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utterly forgotten she ever was a pullet, and is very severe upon every little indiscretion among the poultry. Her age is her protection, and she makes the most of her privilege, grows garrulous precisely as she grows foolish, and is as captious and consequential as an old Dowager.
Longer Biographies of "bipeds without feathers," have been manufactured out of less material than the adventures of this venerable PARTLET would supply. In her youth, an accident, or, to be briefer, an axe, deprived her of her toes; and then, just to think of it! what perils by club and stone, and mop and broom, she has encountered; what imminent danger from hungry hawks she has escaped; what weasels have poached her innocent eggs! Nearly abducted by Reynard ; quite looked out of countenance by an Owl; half frozen “that cold winter;" almost drowned in the wash-tub; and what a family she has reared in her day, that were all “well to do,” until they were well done. What themes for pathos and patriotism ; what opportunities for ode and episode would these incidents furnish!
It rains this morning, and half a score of cocks in red and yellow uniform, stand in the corners of the fences, under the wagon, or the lee of an old plough,
heads drawn into feather mufflers, and looking, with their drenched and drooping plumes, like Militia Captains on parade day, when Barometers and water are reported “falling." There is not a crow of defiance, or triumph, or complacence; not a call-you have heard it, and I cannot describe it, unless it is like a laugh in a muff—to the women folks,' at the discovery of some rare delicacy, real or imaginary, in the freshly-raked earth; imaginary, for it must be confessed they are "gay deceivers,” some of them, and call very affectionately, when they find no corn.
Observation, both of Cocks and Capitalists, enables me to say, that any “Rooster,” having from three pecks to one and a half bushels of some current grain at command, can come into this neighborhood, and among eighty or so (counting chickens) of the feathered race, be THE courted, caressed, and clucked about, of the whole roost; but- an awkward invention is 'but,' for an awkward necessity—let him take care of his corn.
Small lawyers very Johnsonian; red-visaged Bonifaces
very Boswellian; officers of the Army all Brigadiers; “Martinets” of the Navy very peremptory ; little Quakeresses very modest ; mothers very bustling, and gossips very busy—all are represented among
that parti-colored, cackling, clucking, crowing sowd of Locomotive Mills for the grinding of all sorts of produce, and called “ for short” HENS.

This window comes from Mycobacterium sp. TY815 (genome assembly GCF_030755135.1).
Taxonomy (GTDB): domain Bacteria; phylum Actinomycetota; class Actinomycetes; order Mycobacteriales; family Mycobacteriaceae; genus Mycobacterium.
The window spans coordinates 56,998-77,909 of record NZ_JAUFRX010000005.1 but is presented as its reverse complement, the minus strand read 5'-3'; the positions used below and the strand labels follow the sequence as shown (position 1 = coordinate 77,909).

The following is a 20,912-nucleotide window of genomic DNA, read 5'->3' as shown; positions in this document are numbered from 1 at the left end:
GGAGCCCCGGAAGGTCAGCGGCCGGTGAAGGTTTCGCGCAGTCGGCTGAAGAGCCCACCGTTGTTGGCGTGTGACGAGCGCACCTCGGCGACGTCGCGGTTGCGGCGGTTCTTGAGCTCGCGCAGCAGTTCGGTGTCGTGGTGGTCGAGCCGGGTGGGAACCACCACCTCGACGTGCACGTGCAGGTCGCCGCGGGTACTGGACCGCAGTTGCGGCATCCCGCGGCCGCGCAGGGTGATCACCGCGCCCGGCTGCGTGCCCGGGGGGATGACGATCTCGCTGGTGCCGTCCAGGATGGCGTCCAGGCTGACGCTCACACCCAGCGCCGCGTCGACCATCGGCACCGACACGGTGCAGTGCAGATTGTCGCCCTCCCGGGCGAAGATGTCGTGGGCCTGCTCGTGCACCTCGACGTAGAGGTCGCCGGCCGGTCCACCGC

These “small deer" are vocal but not musical, unless one has an ear for sawing and filing. Their language is too rich in consonants ---too decidedly Saxon; and because, I suppose, no William the Conqueror ever broke shell, and thus made his debut into breathdom, it is without the softening accents of the Norman-French. Harsh as it is, however, no one can deny to it expressiveness, and, sometimes, eloquence : the great cry when an egg is laid is as good as an announcement in the London Times, thus : “Mrs. SPECKLED, of an Egg.” The alarm, when a wing somewhat too broad sweeps over the Farm-Yard, is as significant as the old Saxon Tocsin. The call of something “found,” is quite as intelligible as the Town Crier with his bell. The defiant voice of the Cock is a challenge in honest vernacular, and the triumphant crow is a "hurrah" in plain English. The Mother's incessant 'cluck, clucking,' with her family, is veritable “baby-talk," while her tones, gathering the callow wanderers together, are as full of love as an old Ballad. And the notes of the chickens! There is not a rural sound softer and
sweeter than the home-note of the little creatures, when nestled at night beneath the Mother's brooding wing. Were it translated into the language of “Paradise Lost”-that subdued "
yeep, eep, eep”-it would be, beyond a doubt, the word defined by some Webster yet unborn, " perfect happiness at home, and home once more !"
The transition from chickens on the perch to chickens in the pie, seems more natural and easy according to Whateley and Newman than it is according to Poultry. I abominate Chicken-pies as edibles, but, be assured, from no “fellow feeling.” I love to see them, to think of them, but not to eat them. I would as soon make a meal of reminiscences, or call for a Metaphor, “rare done,” at dinner. They are suggestive; they are melancholy-Chicken-pies are ; they bring to mind days that went down long ago at home; the capacious and burnished tin pan, wherein “mother”-your mother and mine-used to bake them aforetime; the old family table, round
which we five, and no more, used to gather, Christmas Days and Thanksgivings; when to hold the lantern at night, while some body robbed the hen-roost, was an era ; when we used to run away before they were beheaded, because we couldn't bear to see it;' when we just wanted to hold one a minute, “ to see how it would seem ;' when a wing was a treasure, and we played' it was a bird, and 'poored' it, and offered it crumbs of bread every day, and wrapped it up in an apron, and hid it in the trundle-bed; when we--you and I-grasped the 'wish-bone and wished, and both pulled, and both held a fragment; but yours was the larger, so you had your wish, as they all told us. Don't
remember? Can't you see it all ? Ah! there's more beneath that swelling crust than every body dreams of, and the chickens are a small item indeed.
That mnemonic pie “minds” me, too, of the days when to find a Hen's nest was to have an ecstacy; the more eggs, the more ecstacy. Many a man-perhaps you havehas found name and fame since then, and it never quickened a pulse! How the chip hat was doffed, preparatory to “ the removal of the deposites," and the eggs transferred thereto; and no Roman, returning from flushed fields